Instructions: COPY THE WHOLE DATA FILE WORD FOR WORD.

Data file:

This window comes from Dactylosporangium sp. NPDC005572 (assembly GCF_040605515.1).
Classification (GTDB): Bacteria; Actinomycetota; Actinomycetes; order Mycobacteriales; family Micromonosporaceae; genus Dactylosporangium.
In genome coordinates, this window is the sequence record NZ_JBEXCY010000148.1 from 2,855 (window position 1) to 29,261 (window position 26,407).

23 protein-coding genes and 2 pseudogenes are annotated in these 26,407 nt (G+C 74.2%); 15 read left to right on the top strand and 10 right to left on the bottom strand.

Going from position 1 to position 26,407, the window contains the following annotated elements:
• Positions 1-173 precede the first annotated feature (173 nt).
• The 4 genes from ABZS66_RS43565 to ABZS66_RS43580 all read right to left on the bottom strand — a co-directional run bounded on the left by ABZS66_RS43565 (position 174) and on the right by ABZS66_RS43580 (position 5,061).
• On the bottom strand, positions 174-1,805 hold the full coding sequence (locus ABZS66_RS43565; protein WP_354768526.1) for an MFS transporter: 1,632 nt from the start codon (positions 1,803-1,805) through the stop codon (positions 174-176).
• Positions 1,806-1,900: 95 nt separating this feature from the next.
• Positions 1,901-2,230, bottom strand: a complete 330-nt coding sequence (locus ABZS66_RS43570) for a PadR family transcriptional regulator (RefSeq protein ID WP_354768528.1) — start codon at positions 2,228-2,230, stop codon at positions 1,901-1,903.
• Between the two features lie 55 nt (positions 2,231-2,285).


This window comes from Dactylosporangium sp. NPDC005572 (assembly GCF_040605515.1).
Classification (GTDB): Bacteria; Actinomycetota; Actinomycetes; order Mycobacteriales; family Micromonosporaceae; genus Dactylosporangium.
In genome coordinates, this window is the sequence record NZ_JBEXCY010000148.1 from 2,855 (window position 1) to 29,261 (window position 26,407).

23 protein-coding genes and 2 pseudogenes are annotated in these 26,407 nt (G+C 74.2%); 15 read left to right on the top strand and 10 right to left on the bottom strand.

Going from position 1 to position 26,407, the window contains the following annotated elements:
• Positions 1-173 precede the first annotated feature (173 nt).
• The 4 genes from ABZS66_RS43565 to ABZS66_RS43580 all read right to left on the bottom strand — a co-directional run bounded on the left by ABZS66_RS43565 (position 174) and on the right by ABZS66_RS43580 (position 5,061).
• On the bottom strand, positions 174-1,805 hold the full coding sequence (locus ABZS66_RS43565; protein WP_354768526.1) for an MFS transporter: 1,632 nt from the start codon (positions 1,803-1,805) through the stop codon (positions 174-176).
• Positions 1,806-1,900: 95 nt separating this feature from the next.
• Positions 1,901-2,230, bottom strand: a complete 330-nt coding sequence (locus ABZS66_RS43570) for a PadR family transcriptional regulator (RefSeq protein ID WP_354768528.1) — start codon at positions 2,228-2,230, stop codon at positions 1,901-1,903.
• Between the two features lie 55 nt (positions 2,231-2,285).